Borders MP, John Lamont, has criticised plans that would lead to the removal of most of the remaining phone boxes in the Borders.
Proposed plans by Ofcom, the telecommunications regulator, would see local authorities like Scottish Borders Council lose a veto over the removal of phone boxes.
The proposed criteria to protect public call boxes would be where:
- They do not have coverage from all four mobile network providers
- They are located in an accident or suicide hotspot
- They have made more than 52 calls over the past 12 months
- There is a relevant exceptional circumstance that demonstrates a need for a public call box.
It is understood that most phone boxes in the Borders would not meet these criteria and be removed.
Therefore, Mr Lamont has responded to the consultation asking that they adopt existing Scottish Borders Council criteria for retaining public call boxes, which takes into consideration:
· The quality of mobile phone coverage in terms of access to all main mobile phone networks in an area (using the Ofcom mobile coverage web site).
· Proximity to main arterial road routes e.g. A68/A7/A1/A702/A697/A72.
· Closeness to important walking routes i.e. the Southern Uplands Way, St Cuthbert’s Way, John Buchan Way, Borders Abbey Way and the Berwickshire Coastal Path.
· Usage in terms of more than one police and other emergency services calls i.e.101/999/111 calls based on information provided by Police Scotland and BT
· Closeness to the coast or a fresh water location that is considered high risk.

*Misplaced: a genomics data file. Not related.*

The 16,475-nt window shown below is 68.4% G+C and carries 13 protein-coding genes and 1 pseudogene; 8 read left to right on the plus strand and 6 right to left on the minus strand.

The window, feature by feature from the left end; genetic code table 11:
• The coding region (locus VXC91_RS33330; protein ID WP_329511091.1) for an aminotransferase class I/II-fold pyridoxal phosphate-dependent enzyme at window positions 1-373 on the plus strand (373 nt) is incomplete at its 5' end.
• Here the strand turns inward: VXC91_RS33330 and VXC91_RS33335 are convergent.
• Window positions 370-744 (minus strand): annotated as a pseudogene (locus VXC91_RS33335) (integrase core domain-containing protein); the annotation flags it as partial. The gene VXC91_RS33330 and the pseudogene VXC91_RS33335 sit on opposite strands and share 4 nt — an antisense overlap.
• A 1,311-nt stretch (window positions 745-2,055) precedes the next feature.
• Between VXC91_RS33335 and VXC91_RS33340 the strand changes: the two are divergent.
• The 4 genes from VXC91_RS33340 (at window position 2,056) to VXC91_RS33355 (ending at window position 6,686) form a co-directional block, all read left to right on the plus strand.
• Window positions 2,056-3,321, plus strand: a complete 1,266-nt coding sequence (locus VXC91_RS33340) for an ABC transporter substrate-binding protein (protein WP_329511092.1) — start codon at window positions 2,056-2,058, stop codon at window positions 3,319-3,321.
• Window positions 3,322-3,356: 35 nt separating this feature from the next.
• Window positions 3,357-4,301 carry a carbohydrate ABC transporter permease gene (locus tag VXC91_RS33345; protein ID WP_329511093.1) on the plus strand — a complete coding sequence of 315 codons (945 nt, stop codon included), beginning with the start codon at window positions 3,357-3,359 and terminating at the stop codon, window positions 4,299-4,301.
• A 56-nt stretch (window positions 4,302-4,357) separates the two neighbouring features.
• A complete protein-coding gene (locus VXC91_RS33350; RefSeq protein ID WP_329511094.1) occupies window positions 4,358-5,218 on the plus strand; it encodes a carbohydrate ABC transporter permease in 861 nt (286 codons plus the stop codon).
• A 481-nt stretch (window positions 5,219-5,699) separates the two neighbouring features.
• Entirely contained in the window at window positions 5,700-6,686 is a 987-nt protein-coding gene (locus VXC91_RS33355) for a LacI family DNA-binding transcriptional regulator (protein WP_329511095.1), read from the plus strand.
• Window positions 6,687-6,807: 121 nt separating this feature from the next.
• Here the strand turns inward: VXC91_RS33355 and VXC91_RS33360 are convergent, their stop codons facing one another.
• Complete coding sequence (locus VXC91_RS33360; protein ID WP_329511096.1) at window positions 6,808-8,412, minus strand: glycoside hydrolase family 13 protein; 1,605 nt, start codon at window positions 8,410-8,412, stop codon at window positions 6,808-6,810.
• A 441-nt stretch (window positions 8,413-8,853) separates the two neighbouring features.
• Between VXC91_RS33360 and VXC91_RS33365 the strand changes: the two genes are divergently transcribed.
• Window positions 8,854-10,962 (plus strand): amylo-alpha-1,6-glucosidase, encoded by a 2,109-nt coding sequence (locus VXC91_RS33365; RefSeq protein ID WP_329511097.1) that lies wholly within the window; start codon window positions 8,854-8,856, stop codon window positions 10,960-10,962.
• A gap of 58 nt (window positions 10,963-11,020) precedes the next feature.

· Usage by local communities (8 or more calls over the past year).
· Whether the payphone is the final one in a town centre, residential or village community.
The Borders MP highlighted in his response the importance of public phones, especially during emergencies like Storm Arwen.
John Lamont MP said:
“Storm Arwen ripped out the ability of many Borderers to communicate, with no phone service and no electricity to charge their mobile.
“Phone boxes provide a backup in these situations when people need to phone the emergency services for help.
“I know that lots of people will not have used a phone box in years, and no doubt many young people have never used one. But they remain a vital part of our phone network.
“If Ofcom decides to remove the veto of local authorities, then we must do all we can to strengthen their criteria for retaining the public call boxes.
“Scottish Borders Council already has a very effective set of criteria that they have applied locally, and I think these should be adopted by Ofcom nationally.
“I have made these points very clear in my consultation response.”
Leader of Scottish Borders Council, Cllr Mark Rowley, said:
"Rural phone boxes still have a role whilst some areas - like the box 20 yards from my home in a remote Berwickshire village remain mobile not-spots and are close to recreational routes.
“Storm Arwen showed just how fragile our communications are. The odd analogue phone still worked when mobile masts were out of power, fibre broadband was dead and power cut all telephony.
“Ofcom now has a great opportunity here to ensure that all rural communities that need it get a community connectivity hub with an updated phone box with a reserve power supply which could be a lifeline in remote areas and for those travelling through them.
“Scottish Borders Council has always made a robust case to retain such vital infrastructure, we now ask that it be updated to be able to respond to the challenges our infrastructure clearly faces and I welcome support of our MPs to help make that case to Ofcom.”